Miami condo – Residents of identical tower flee fearing homes will collapse as they've NOT been told to evacuate

TERRIFIED people living in the sister block of the Miami apartment tower that collapsed leaving at least nine dead have fled their homes out of fear their building could be next.

Many residents of Champlain Tower North – which was built one year after the doomed condo with the same design and constructors – hastily packed their bags, despite being told evacuation is not necessary.

At least nine people have been confirmed dead with more than 150 still missing after the Champlain Tower South in Surfside crumbled at around 1.30am last Thursday morning.

Residents of its sister block have been told by officials there is no need to evacuate, but many have dismissed this and decided to leave on their own accord.

William Bradford left his apartment with just essential items after becoming overwhelmed with stress, reports Sky News.

"I'm just going back for my passport and documents," he told the outlet.

"I am very worried. I am 75-years-old and I am living with the stress every day that this building is going to collapse.

"I had to get out of there."

Gov Ron DeSantis warned on Saturday that the building may have to be evacuated – but authorities decided residents should stay put.

Surfside Mayor Charles Burkett said a review of the structure has been completed and nothing was found to be "out of order".

He added that the town is ironing out plans to offer residents of the north tower a place to relocate to temporarily, with the Federal Emergency Management Agency offering its support.

On Saturday, a family-of-four decided to move out to a nearby hotel out of fear for their safety.

"We just want to move out, just for safety," one of them told the New York Times.

It comes after a report has revealed the collapsed building had "major structural damage" and needed widespread repairs.

A 2018 engineering report from Morabito Consultants claimed: “The failed waterproofing is causing major structural damage to the concrete structural slab below these areas."

“Failure to replace the waterproofing in the near future will cause the extent of the concrete deterioration to expand exponentially," the report stated.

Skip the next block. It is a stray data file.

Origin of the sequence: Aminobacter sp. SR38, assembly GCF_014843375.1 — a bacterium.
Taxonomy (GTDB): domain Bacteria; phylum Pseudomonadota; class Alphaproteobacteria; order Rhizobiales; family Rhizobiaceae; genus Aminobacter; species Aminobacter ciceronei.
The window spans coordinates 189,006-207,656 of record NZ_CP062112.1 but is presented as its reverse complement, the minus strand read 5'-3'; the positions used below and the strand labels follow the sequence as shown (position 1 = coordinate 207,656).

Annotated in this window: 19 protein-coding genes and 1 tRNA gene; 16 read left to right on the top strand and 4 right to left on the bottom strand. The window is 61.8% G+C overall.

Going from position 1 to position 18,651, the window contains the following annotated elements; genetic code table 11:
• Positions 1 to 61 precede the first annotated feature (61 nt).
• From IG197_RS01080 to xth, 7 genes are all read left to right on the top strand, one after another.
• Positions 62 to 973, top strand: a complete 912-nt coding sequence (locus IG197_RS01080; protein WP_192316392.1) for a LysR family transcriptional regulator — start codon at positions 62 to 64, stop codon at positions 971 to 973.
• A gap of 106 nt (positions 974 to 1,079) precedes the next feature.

The report cited gross structural flaws of Champlain Towers South that required substantial repair of the damaged slabs.

Meanwhile, the developers of the condo that collapsed were previously accused of paying off officials to get permits, it has been reported.

The 12-story condo was developed by an estate partnership including Nathan Reiber who died in 2014, The Washington Post reports.

The developers were accused of contributing to at least two board members' campaigns in a bid to get preferential treatment with permits.

Work on the site couldn’t start because of a 1979 order that suspended construction due to faulty sewers.

Other contractors saw their work blocked and accused the developers of getting preferential treatment, Mail Online reports.

The developers reportedly got their project approved by agreeing to pay around half of the $400,000 bill that it would cost to repair the sewers.

A year later, they asked campaign donations to be returned.

Rescue crews are still continuing to work around the clock to find survivors in the rubble of the 12-story building.

Officials said 130 people were accounted for after the tragedy, but 156 remain missing.

Family members of a student who is still unaccounted for are screaming her name in the hope that she will hear them.

Search and rescue teams have dug a 125ft tunnel in a bid to find any survivors from the debris.

Nicole Langsfeld and her husband Luis Sadovnic are among those missing and family members call her name in a hope that she may hear them, Mail Online reports.

CNN reporter Faith Karimi said: “Nicole Langsfeld's uncle told me when they got there, they took turns screaming out her name, hoping she'd hear them beneath the rubble.”

Tragically, the death toll rose from five to nine on Sunday, Miami-Dade County Mayor Daniella Levin Cava confirmed.

"As of today, one victim passed away in the hospital, and we've recovered eight more victims on-site, so I am confirming today that the death toll is at nine," she said.

The identities of the four new victims were released on Sunday night by Miami-Dade Police – Luis Bermúdez, 26; his mother Anna Ortiz, 46; Leon Oliwkowicz, 80; and Christina Beatriz Elvira, 74.

Bermúdez's family confirmed his death in a social media post as they mourned his loss.

He was described as a "silent warrior" after battling against muscular dystrophy and using a wheelchair to set up his own clothing business.

Meanwhile, Miami authorities are conducting an investigation into the condo collapse, though an official cause behind the devastation has yet to be determined.

After the collapse, Cava said there were "structural" issues and said engineers are working to determine the risk and cause of the tragedy.

The building was built in 1981 and was undergoing roof work for about 30 days before the disaster struck in the early hours of June 24.

Meanwhile, friends and family of the dozens of people who are still unaccounted for are desperately waiting for answers.

The first victim of the collapse was named Stacie Fang – a mom who helped prop her 15-year-old son from the rubble to safety above.

Another name released on Saturday was Manuel LaFont, who lived in Apartment No 801, according to the Miami-Dade Police Department.

Two missing people who were found in the rubble were identified as Antonio and Gladys Lozano, both in their 80s.

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